By today’s standards the M47 is obsolete and its mobility is inadequate. But it was an impressive tank during its brief heyday.
Sadly overlooked, the M48 was the third US tank called “Patton.” Mass-produced between 1951 and 1959 the M48 continues to fight today in the petty turmoils of developing countries. Since the 1960s continuous wars in Southeast Asia and the Middle East have tested its limits.
When it entered service after the Korean War the M48 was judged more than a match against anything the Eastern Bloc could throw at it. At least this was the original assumption. Weighing a cumbersome 50 tons and equipped with a 690hp diesel engine, the first M48 was armed with a 90mm gun.
Better intelligence on Soviet tanks and the shock of the Vietnam War (1965-1973) compelled improvements. The M48A2 arrived in 1955 and featured better mobility. The M48A3 had a larger diesel engine installed. A few M48’s were converted into mobile flamethrowers. The M48A5 transformed it into an M60.
The M48’s finest hour was the Yom Kippur War (1973). Facing immense material losses, M48’s airlifted to Israel’s beleaguered military turned the tide against Syrian and Egyptian armor.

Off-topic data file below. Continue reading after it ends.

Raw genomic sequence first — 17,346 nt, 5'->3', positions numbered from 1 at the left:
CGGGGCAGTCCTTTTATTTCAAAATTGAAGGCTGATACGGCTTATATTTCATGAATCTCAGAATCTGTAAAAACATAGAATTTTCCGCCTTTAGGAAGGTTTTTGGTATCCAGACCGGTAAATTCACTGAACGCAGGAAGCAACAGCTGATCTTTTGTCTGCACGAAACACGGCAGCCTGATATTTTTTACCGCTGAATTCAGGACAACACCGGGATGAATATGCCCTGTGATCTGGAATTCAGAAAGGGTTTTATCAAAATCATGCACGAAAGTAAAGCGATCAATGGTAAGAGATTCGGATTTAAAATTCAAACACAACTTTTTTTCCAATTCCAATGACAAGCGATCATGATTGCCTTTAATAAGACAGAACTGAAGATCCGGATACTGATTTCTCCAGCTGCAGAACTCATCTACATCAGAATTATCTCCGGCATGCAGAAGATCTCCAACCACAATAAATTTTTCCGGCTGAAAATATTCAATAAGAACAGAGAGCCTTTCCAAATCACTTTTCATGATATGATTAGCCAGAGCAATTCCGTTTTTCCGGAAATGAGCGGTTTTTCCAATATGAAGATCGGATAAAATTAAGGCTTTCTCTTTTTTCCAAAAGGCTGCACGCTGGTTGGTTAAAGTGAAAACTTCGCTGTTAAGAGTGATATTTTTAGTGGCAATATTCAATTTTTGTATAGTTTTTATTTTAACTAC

A total of 11,703 M48’s were built before they were supplanted by the M60. The M48 was sold and delivered to numerous US allies. Its operators include Greece, Iran, Israel, Jordan, Lebanon, Morocco, Norway, Pakistan, Portugal, South Korea, Spain, Taiwan, Thailand, Tunisia, and Turkey. Time and the evolution of Soviet armor consigned the M48 to obscurity even if hundreds–maybe thousands–are collecting dust in storage areas around the world.
Like the Pershing, the M103 was a leftover from the World War Two drawing boards that were supposed to conceive an American super tank. Unlike the Pershing, the M103 didn’t get the benefit of entering production. By the time the Korean War exploded and finished inconclusively over the negotiating tables at Panmunjon, the M103 wasn’t deployed yet.
Just 300 M103’s were manufactured in 1957. Its main advantage over its peers was a massive 120mm gun. In retrospect, an M103 equipped with a digital fire control system, thermal sights for the crew, additional armor protection, and an even larger engine would have made an impressive MBT. But in reality, its old school “heavy tank” ethos struggled to stay relevant during the Cold War.
The M103 did have an air filter, however, which qualifies as a modicum of nuclear, biological, and chemical (NBC) protection. Its own role in the Vietnam War was ambiguous and by 1974 the remaining M103’s used by the USMC were retired from service.